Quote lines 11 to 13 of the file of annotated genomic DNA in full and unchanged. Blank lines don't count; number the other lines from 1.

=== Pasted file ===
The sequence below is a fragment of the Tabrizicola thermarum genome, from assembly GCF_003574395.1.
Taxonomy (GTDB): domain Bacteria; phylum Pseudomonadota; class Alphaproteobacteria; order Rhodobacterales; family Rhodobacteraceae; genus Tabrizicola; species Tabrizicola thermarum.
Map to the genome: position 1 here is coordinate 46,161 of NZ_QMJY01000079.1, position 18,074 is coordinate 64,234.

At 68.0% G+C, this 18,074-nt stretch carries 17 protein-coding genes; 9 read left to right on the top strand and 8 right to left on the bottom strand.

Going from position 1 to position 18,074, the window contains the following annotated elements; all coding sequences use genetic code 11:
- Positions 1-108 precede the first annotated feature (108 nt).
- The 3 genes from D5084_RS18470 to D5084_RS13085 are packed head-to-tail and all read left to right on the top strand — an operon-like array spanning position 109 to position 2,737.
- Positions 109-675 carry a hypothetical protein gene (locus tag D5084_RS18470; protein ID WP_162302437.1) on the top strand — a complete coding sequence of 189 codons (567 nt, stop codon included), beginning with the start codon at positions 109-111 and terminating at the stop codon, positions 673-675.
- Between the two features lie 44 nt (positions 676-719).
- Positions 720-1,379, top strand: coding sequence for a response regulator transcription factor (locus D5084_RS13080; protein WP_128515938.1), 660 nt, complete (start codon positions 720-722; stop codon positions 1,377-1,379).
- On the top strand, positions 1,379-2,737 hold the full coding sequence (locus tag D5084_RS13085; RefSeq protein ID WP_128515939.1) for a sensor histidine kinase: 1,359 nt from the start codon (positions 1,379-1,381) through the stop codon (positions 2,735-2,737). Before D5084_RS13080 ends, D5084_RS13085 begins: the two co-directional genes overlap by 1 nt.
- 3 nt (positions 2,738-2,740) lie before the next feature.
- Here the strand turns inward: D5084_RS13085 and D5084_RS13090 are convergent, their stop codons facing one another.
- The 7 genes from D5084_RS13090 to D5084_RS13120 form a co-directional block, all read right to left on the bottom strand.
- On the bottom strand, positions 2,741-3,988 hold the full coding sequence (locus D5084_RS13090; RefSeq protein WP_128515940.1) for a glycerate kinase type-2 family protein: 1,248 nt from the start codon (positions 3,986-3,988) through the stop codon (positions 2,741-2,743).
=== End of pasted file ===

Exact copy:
- On the top strand, positions 1,379-2,737 hold the full coding sequence (locus tag D5084_RS13085; RefSeq protein ID WP_128515939.1) for a sensor histidine kinase: 1,359 nt from the start codon (positions 1,379-1,381) through the stop codon (positions 2,735-2,737). Before D5084_RS13080 ends, D5084_RS13085 begins: the two co-directional genes overlap by 1 nt.
- 3 nt (positions 2,738-2,740) lie before the next feature.
- Here the strand turns inward: D5084_RS13085 and D5084_RS13090 are convergent, their stop codons facing one another.